remembering martha turner
Houston's empress of real estate Martha Turner passes away at 81
Houston’s matriarch of real estate has passed away. Martha Fuller Turner, the pioneering, self-made, consummate local success story, died in Houston, surrounded by her family. She was 81.
“We are heartbroken over Martha’s passing,” Robin Conner, president of Martha Turner Sotheby’s International Realty, tells CultureMap. “She was a deeply respected leader in the Houston real estate community and an inspiration, friend, and mentor to us all. Last year, Martha Turner Sotheby’s International Realty celebrated 40 years of excellence, and, in her honor, we will continue her legacy by upholding the values she established so many years ago. We are so fortunate to live out her vision and I will be forever grateful for the opportunity she gave us all to be successful.”
The real estate icon who watched her empire grow to $2.5 billion in sales (as of 2021) was born in the East Texas town of Hemphill in 1940. She credited her young days of helping in her parents’ feed store — Fuller's Dry Goods, Feed, Seed, and Fertilizer — for developing her work ethic — for which she was legendary. The graduate of North Texas University married and launched a 15-year career as a teacher, often supplementing her income by selling wigs and even encyclopedias door-to-door.
Her teaching post at River Oaks Baptist School was her longest; here, she would begin building and selling houses, generating a passion for real estate. She retired in 1979, secured a real estate license, and sold her first house that year for $78,000. Two years later, the unflinching Turner launched the fledgling Turner Owens Real Estate company in a harsh local economic climate. That company would become the familiar Martha Turner Properties in 1986.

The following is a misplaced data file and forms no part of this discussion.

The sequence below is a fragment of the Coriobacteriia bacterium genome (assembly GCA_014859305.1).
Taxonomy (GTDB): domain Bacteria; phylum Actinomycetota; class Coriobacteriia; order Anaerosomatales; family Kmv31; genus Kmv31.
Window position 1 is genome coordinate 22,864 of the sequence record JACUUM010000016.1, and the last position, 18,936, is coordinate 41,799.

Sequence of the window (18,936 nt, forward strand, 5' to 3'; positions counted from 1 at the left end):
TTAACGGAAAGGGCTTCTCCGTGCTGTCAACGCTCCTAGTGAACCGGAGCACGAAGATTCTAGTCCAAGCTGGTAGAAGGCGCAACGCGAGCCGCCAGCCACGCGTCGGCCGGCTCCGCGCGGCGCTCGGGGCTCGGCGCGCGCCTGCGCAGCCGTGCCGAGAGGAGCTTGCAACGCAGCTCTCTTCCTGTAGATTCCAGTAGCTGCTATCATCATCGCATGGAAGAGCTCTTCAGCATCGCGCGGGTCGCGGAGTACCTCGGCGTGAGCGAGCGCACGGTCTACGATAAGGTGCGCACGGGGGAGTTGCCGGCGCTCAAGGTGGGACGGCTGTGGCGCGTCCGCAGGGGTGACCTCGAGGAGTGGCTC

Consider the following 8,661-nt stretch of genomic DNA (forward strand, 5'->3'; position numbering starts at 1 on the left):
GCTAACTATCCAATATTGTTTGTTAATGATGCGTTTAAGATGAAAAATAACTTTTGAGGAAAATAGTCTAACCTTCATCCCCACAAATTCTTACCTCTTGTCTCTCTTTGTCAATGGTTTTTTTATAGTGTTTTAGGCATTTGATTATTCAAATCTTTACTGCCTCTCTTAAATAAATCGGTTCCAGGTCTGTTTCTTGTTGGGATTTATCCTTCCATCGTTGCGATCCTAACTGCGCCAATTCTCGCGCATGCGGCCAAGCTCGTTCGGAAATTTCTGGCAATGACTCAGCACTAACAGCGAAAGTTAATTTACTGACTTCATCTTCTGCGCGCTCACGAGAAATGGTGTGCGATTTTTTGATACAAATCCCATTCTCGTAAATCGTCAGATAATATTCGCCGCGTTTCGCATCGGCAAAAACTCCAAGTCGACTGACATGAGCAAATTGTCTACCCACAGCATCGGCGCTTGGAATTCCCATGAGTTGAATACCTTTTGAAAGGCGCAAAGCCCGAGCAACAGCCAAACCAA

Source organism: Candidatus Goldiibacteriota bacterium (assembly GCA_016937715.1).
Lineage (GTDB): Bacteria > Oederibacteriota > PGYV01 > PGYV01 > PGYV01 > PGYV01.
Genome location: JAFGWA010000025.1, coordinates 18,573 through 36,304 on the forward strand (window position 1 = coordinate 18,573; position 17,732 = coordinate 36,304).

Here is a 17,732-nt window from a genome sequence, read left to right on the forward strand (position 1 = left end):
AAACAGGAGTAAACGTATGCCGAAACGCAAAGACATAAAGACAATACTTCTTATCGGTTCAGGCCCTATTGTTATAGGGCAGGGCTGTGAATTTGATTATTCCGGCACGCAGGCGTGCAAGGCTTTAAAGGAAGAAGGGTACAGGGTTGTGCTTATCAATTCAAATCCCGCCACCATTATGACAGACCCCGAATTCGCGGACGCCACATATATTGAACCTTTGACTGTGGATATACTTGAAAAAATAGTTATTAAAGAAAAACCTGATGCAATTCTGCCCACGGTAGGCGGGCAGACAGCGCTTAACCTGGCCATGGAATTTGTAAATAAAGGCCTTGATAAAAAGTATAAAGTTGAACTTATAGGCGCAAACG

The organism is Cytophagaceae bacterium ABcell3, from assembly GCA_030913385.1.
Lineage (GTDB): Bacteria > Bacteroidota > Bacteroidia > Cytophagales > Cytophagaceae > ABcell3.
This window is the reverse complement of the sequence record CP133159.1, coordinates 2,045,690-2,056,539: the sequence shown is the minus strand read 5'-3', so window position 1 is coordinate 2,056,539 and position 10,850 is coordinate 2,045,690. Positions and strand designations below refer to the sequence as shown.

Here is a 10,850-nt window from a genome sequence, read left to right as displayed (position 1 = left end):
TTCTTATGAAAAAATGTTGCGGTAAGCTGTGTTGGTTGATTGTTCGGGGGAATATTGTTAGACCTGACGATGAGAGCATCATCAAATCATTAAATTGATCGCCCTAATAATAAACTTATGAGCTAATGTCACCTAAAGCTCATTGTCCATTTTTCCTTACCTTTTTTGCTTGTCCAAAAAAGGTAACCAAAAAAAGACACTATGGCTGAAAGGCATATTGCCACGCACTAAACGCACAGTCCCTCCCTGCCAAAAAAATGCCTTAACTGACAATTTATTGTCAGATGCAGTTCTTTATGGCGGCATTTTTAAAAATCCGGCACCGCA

“I have a God-given talent and it is a gift that I was given,” Turner once said. “The gift of communication first, and the gift of selling.” Both gifts served Turner well as she grew her independent firm, stressing “excellence” as a company brand pillar, attention to detail, and ultra-personalized customer service. Her mantra: “The more you listen, the more houses you will sell.”
A keen networker and master of word-of-mouth referrals, Turner applied a simple formula to her work: “As I began to get more listings, whether it was for a $70,000 house or one for $200,000, I gave the client the same service,” she explained to the Houston Business Journal. “I gave exceptional service and stayed in touch. My clients in turn referred their friends to me. It is the cheapest advertising you can do, and my business started to multiply.”
It didn’t take long for the industry to notice such multiplying success, and in 2009, Turner was inducted into the Texas Business Hall of Fame — at that time, she was one of only seven women to be so honored. Five years later, she sold her firm to Sotheby’s International Realty for an undisclosed price, creating what is now the Martha Turner Sotheby's International Realty brand.
Turner stepped down from day-to-day management in 2015 and embraced her chairman emeritus role, but never stepped away from civic, philanthropic, and social work. She was a familiar face at A-list social events and an ardent advocate for women (especially in business), the arts (she minored in music in college), and, fittingly, education. Socially, Turner was gracious, kind with a word, and displayed trademark humility that belied her local, regional, and national success.
Nurturing 40 years of business growth, a household brand, $2.5 billion in sales, and an army of colleagues, coworkers, devotees, satisfied customers, and fans might not have been the future the young teacher from Hemphill may have envisioned, but it’s one she crafted with her immovable core values.
“To be successful,” Turner once said to Conner, “you have to love what you do, love the people around you, make everyone feel special, and realize that you are the only person in charge of your life.”